Upon entering a higher education institution, undergraduate students are quickly informed of countless extracurricular activities, organizations, campus Greek life opportunities, intramural sports, and clubs that are offered and provided by the college. Many students choose to take advantage of said groups, while others choose academics as their primary focus. Today, thousands of young undergraduate men thrive towards the goal of becoming a fraternity member, going through an average of eight weeks of pledging, where they must prove to their particular fraternal brotherhood that they are worthy of being called a brother for life. Many may wonder, what the true purpose of being affiliated with a fraternity is, whether it is for the alcoholic induced bangers every weekend, social acceptance among peers, or even the pursuit of making more friends in an individual’s college experience. These are all common conceptions of modern fraternity life through the eyes of the public, but the true meaning behind these century old organizations lies deeper than social criticisms. Through an individual’s affiliation into a fraternal brotherhood, an individual has the opportunity to thrive, learn, and develop essential interpersonal skills such as leadership training, social skills, managerial and network building, and self-confidence which can not only influence the person’s life exponentially upon graduation, but can also result in the expansion of the collected social capital of a community or society in future years.
Social capital, by definition is explained as the expected collective or economic benefits derived from the preferential treatment and cooperation between individuals and groups. For social capital to grow and expand, individuals and groups alike must be beneficial to a society, providing opportunities, reasons, and motivations for people to excel in life. As media coverage and word of mouth skepticism of “fraternity hazing” has spread like wildfire in the past decade, many are quick to believe that fraternal and Greek life organizations within college institutions are detrimental to a student’s health, academic priorities, and just downright a “waste of time”. People that are quick to believe the modern misconceptions of fraternities are guilty of a common critical thinking fallacy of poor judgment, allowing the negative media coverage and social ‘bad-mouthing’ to alter their perceptions on certain organizations, without having proper education of the true meaning of said organizations. Hazing has been a closely related term to fraternities and sororities for many years, as the stories of immoral antics of inappropriate behaviors have been forced on pledge members in order to prove that they are right for the organization. These activities have resulted in the death and injury of many undergraduate members of higher education institutions, but it must be clear that these foolish acts of entertainment are not what fraternities are about, and just like any organization or business, there will be corrupted members who can (and will) be detrimental to the organizations overall mission of expanding social capital and individual success. Fraternities are offered to male undergraduate students to help in the development of skills which will benefit their lives through the social, business, and economical aspects of success during their college experience, as well as many years concluding their college degree.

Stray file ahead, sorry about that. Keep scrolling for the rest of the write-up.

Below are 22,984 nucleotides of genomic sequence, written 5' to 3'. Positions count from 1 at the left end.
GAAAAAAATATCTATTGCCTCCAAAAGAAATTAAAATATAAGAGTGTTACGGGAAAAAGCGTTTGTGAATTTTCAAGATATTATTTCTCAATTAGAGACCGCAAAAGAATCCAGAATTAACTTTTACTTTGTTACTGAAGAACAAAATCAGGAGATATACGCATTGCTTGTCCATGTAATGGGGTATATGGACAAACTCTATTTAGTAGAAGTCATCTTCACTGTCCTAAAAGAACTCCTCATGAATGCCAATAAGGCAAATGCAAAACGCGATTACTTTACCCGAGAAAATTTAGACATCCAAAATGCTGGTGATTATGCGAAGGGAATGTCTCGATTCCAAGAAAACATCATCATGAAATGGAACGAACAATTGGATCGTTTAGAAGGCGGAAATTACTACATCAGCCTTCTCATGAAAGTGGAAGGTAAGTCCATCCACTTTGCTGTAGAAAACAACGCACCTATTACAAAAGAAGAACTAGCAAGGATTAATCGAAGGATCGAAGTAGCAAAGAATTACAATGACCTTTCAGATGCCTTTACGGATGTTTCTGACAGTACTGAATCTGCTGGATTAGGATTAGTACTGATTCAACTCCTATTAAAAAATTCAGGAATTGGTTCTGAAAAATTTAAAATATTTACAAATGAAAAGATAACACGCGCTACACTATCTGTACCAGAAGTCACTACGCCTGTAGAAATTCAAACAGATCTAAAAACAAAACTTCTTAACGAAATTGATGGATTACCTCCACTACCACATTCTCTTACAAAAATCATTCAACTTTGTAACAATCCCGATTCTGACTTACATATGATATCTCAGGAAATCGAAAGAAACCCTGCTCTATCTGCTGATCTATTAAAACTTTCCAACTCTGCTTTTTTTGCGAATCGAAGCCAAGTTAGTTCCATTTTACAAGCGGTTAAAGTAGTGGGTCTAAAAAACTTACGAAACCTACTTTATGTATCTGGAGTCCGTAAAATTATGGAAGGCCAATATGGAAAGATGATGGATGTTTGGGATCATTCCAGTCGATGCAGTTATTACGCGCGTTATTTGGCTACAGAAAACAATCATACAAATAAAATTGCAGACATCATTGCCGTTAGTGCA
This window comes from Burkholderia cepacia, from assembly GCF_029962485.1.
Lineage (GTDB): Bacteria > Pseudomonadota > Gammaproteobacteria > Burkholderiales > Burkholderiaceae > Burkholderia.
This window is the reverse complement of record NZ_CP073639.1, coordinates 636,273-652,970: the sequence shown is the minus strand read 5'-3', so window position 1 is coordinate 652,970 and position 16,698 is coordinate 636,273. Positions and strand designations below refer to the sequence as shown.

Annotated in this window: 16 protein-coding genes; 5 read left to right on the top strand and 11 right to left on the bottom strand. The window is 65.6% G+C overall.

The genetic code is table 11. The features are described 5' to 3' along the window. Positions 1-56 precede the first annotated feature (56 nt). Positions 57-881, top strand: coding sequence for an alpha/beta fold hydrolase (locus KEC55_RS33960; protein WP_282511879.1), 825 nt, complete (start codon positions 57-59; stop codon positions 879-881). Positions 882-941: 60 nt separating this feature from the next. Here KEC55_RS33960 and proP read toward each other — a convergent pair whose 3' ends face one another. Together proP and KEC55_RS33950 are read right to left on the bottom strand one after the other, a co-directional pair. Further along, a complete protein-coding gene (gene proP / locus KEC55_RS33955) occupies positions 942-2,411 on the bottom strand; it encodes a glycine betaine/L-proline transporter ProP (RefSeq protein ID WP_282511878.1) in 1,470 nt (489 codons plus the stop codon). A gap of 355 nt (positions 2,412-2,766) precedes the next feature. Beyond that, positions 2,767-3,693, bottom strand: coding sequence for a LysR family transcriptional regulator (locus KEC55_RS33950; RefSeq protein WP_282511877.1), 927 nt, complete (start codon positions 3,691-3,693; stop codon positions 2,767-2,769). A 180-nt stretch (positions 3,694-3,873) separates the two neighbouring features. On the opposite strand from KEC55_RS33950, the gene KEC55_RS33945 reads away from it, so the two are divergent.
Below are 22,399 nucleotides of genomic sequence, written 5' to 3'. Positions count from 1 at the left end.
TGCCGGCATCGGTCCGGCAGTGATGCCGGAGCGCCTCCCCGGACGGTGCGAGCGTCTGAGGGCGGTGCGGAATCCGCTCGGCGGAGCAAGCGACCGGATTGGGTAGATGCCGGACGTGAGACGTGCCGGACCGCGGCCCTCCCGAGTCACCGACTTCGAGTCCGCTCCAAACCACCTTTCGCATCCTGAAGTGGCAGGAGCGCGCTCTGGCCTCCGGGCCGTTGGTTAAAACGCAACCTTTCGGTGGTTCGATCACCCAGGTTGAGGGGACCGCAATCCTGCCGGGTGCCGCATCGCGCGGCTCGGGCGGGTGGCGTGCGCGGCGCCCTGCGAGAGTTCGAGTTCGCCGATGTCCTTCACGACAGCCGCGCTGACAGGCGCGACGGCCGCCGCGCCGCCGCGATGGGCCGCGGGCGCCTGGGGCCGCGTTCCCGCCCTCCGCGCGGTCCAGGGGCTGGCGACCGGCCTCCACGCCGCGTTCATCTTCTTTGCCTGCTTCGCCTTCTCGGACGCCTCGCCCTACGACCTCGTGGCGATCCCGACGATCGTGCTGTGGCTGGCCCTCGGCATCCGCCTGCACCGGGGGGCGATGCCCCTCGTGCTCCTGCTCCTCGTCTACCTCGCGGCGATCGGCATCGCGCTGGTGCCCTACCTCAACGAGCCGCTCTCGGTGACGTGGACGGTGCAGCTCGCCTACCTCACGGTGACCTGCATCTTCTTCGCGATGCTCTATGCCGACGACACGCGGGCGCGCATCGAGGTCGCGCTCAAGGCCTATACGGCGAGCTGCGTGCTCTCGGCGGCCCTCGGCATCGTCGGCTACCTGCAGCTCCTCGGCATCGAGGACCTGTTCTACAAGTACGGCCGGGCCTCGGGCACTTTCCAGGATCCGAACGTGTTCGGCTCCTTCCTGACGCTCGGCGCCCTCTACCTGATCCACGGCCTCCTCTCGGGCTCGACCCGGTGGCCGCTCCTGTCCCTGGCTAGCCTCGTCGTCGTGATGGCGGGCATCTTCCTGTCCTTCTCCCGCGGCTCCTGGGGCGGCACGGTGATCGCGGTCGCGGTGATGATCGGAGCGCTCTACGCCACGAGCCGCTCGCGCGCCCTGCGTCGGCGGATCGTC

As leaders continue to establish and thrive in college campuses, right around the corner from graduation, the business world is becoming more competitive each and every day. Individuals are competing with each other on many different levels of evaluation for internships and careers from worldwide, multi-billion dollar corporations. Job interviews are becoming substantially important for students pursuing high salary careers, who thrive to build a sufficient resume of collected skills, experiences, and organizations they have been affiliated with. Being associated in a fraternity is not only something that can be put on a resume, but the skills acquired from being a leader in the organization can correlate to many situational decisions related to the workplace, and in effect acting as an advantage in a crucial interview. In a 2008 research journal by Dr. Danny R. Kelley (Ph.D.), he analyzes the leadership development through the fraternity experience as well as the relationship of career success after graduation. Through the use of several quantitative experiments and surveys, Dr. Kelley examined the many leadership skills that are present in the fraternity community. "A fraternity chapter president is provided an opportunity to embrace several leadership roles that are not available to other student leaders, simply based on the uniqueness of fraternities” (Kelley 9). Fraternity leaders are responsible for handling many situations that are original and rarely occurring in the organization, and must rationalize the conflicts in order to create the best possible outcome. Conflicts can often include a dispute between certain members of the organization, budgeting a cash balance that accounts for specific roles of the organization (i.e. Philanthropy chair, Alumni chair, Academics chair, etc.), or even the recruitment difficulties among a chapter. Through collective team-work decisions, organized leadership status, and cognitive critical thinking, fraternity leaders can not only solve these unique situations but learn how to avoid reoccurring conflicts in the future, leading to a successful and positively influenced organization for young undergraduate males.